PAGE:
This is something that the PLDT SME Nation is looking to leverage with Smart Biz LTE, its latest product, recently launched at The Bayleaf in Intramuros, where Bambike also operates. The product is the first industrial grade router made commercially available in the Philippine market on a wide scale. Its body, encased in jacket of business grade steel, was designed to make the device a sturdy source of internet connection. Meanwhile, internal modifications allow it to provide a WiFi reach reportedly two to three times wider than standard routers.
Another feature is a self-rebooting system that affords users the capacity to install it in hard-to-reach though advantageous locations, without worryies as to how one can get to it should there be a need to reboot the device. Conceptualized during the second quarter of this year, the device can also come with PLDT’s Enterprise Data plan, which can connect up to 45 devices at a time with speeds reaching up to 42 mbps.
“It’s very sturdy and stable,” said Denosta. “Of course in PLDT, we have the normal fiber products but these are fixed products. For [Smart Biz LTE], it is really meant for mobility. For example, buses can have this and up to 45 users can connect to the internet. So, with this device, even if you put it in the office or bring it out to your mobile assets, it will work for you.”
Coming soon: augmented reality for Bambike clients, and more
Now serving as PLDT SME Nation’s newest brand ambassador, McClelland rolled into the launch of Smart Biz LTE riding one of his bamboo bikes to state that other opportunities have been made available for them through this new technology, which aids his company’s production and administrative processes.
“There’s a lot we can do with this,” he told Entrepreneur PH. “With this, we can have 45 of our guests, all connected at once.” By guests, of course, he meant the ones who visit Bambike’s shops in Intramuros as well as those who join their bike tours. This in turn, according to him, would allow the company to pursue an application project his company has been eyeing to launch for quite some time.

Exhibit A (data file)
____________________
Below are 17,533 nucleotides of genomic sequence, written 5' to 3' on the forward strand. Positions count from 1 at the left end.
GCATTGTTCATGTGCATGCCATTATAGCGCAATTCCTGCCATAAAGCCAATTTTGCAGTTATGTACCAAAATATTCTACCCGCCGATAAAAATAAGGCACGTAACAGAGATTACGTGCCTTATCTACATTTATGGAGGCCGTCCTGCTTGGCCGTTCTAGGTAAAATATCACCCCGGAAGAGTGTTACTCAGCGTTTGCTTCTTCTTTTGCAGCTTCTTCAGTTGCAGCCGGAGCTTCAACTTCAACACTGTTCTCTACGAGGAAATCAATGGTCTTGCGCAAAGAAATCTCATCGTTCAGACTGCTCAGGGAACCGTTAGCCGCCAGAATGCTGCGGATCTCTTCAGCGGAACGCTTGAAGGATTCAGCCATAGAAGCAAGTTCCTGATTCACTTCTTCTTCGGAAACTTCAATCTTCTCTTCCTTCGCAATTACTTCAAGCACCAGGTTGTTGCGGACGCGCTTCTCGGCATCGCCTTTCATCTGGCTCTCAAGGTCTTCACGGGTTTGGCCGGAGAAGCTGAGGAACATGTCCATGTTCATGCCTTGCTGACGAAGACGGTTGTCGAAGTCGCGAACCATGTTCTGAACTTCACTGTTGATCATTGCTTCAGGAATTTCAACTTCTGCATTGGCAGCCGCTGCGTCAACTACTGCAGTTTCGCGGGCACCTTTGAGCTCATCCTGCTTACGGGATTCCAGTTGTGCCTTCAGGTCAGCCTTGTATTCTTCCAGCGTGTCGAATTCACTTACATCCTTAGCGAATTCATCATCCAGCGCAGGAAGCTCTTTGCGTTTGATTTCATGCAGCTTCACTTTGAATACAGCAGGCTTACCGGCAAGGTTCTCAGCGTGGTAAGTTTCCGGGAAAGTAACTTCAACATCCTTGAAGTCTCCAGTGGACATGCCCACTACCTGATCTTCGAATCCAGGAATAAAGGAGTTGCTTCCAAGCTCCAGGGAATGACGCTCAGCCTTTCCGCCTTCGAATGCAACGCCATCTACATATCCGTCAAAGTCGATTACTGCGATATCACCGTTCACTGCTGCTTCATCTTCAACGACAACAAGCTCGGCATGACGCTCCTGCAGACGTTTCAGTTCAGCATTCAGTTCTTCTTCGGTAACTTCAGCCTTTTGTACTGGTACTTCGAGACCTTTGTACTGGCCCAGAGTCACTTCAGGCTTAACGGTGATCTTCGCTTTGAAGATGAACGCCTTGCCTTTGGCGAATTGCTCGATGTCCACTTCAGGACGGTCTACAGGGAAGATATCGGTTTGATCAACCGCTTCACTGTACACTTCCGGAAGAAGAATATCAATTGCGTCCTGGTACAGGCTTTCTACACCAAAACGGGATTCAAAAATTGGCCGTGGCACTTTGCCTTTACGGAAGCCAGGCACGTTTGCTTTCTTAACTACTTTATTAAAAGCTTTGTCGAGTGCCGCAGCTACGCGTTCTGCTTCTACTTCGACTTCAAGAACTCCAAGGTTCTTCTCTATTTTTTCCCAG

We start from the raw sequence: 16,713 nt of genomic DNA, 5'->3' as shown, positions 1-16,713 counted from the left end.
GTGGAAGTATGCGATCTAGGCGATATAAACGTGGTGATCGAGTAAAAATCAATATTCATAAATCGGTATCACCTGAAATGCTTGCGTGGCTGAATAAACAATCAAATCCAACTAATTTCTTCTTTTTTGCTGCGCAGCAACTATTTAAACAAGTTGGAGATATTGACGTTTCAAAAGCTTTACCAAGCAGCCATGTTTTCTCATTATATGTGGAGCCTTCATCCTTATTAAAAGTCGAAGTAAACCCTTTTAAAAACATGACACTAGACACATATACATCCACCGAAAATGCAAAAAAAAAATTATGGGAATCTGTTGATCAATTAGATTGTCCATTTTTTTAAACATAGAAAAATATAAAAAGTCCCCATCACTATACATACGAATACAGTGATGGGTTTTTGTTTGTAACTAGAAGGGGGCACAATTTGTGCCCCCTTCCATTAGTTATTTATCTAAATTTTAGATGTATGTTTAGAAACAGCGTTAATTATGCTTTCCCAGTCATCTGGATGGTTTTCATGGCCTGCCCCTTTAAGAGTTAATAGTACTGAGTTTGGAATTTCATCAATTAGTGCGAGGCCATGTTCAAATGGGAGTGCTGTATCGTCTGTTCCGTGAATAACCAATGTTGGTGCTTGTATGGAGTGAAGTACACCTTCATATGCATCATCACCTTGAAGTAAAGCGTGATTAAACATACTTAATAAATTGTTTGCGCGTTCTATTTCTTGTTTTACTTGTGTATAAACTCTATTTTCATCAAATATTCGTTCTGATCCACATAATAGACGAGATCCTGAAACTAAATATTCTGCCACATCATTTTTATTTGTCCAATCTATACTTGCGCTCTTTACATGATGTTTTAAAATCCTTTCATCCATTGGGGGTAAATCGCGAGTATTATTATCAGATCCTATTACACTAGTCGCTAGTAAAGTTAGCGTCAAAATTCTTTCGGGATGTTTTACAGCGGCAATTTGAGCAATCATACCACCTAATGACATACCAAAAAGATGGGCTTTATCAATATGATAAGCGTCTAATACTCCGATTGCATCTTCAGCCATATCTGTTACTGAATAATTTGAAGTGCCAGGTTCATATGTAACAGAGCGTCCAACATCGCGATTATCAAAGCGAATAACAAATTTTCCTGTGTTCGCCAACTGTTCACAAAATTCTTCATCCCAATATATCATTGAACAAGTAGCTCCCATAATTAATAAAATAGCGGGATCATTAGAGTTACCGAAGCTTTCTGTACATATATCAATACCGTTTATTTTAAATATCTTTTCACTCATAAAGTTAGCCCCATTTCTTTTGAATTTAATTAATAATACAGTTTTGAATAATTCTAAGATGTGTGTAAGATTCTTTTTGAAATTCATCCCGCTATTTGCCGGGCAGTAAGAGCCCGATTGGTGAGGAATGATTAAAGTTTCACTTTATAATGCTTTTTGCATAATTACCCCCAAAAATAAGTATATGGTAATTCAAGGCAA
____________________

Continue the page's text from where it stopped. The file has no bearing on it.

“We’re looking to even do augmented reality,” he said. “Imagine, Pokemon Go but with a little bit more culture and content.” McClelland said that plans for this application are already in effect as they are currently meeting with app developers to push for the project.
“Maybe we’ll have a beta version out in a couple of months,” he said.
According to McClelland, this isn’t the only project Bambike is working on at the moment. The company is planning to open a new showroom in Makati—a fitting move since it has just launched a new product line called the Bambino, a miniature version of the company’s cycles made for kids who want to learn how to bike. With a thrust to further develop ecotourism in the Philippines, the company is also on the move to set up new tours in areas outside of Metro Manila. These include eco-tours in Silay, Negros Occidental and Palawan.
“We’re also developing farm tourism as well, because we believe in sustainable food systems and empowering farmers, and helping diversify revenue streams,” said McClelland.
Angelo Cantera is a journalist who has been covering the lifestyle, travel and business-lifestyle beats for some of the country's major newspapers and magazines. He has worked for The Manila Times and has served as associate editor of asianTraveler Magazine. Also a lensman, he occasionally does photography for his own travel assignments.